In the study, lead author Marcia Herman-Giddens from the University of North Carolina's School of Public Health and her colleagues show that boys are starting to sexually develop six months to two years earlier than medical textbooks say is standard.
This research has been a long time coming. Herman-Giddens first documented early puberty in girls in 1997, and several studies have since backed up those findings.
One of the reasons it took so long to do a comprehensive study on early puberty in boys, Herman-Giddens said, is that the onset is more difficult to identify. For girls, breast development and the start of a menstrual cycle are obvious clues. For boys, the onset of puberty comes in the form of enlarged testes and the production of sperm.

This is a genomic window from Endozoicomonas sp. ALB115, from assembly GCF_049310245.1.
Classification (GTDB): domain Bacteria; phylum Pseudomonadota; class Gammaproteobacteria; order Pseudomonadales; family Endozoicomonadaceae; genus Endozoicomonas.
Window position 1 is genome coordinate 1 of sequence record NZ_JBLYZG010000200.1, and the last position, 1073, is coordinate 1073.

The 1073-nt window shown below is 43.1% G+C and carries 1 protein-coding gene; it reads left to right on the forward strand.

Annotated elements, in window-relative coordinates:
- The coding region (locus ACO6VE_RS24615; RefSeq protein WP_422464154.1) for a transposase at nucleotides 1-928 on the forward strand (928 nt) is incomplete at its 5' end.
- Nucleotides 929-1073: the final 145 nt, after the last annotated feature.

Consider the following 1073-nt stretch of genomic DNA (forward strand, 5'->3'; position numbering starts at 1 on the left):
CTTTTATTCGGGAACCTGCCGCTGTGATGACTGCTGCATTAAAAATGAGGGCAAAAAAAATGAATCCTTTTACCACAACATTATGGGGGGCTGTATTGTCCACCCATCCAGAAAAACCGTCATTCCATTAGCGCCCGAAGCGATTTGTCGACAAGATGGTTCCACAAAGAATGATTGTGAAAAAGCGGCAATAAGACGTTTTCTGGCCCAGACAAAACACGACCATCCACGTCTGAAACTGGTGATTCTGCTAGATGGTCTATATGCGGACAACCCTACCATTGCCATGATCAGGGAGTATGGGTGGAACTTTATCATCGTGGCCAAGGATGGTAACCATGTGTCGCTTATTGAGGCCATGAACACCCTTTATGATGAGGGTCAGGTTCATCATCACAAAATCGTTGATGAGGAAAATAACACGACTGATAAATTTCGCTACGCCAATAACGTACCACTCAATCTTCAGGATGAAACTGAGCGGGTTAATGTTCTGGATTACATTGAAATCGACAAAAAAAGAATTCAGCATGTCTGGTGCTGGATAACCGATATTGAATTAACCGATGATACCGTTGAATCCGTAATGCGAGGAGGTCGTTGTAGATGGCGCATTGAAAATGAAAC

Researchers responded: " 'Yikes, we don't want to ask about that!' " Herman-Giddens said with a laugh.
But ask they did -- 212 practitioners across the country examined more than 4,100 boys aged 6 to 16. The practitioners recorded information on the boys' genital size and pubic hair appearance.
Image: Tween boy, via Shutterstock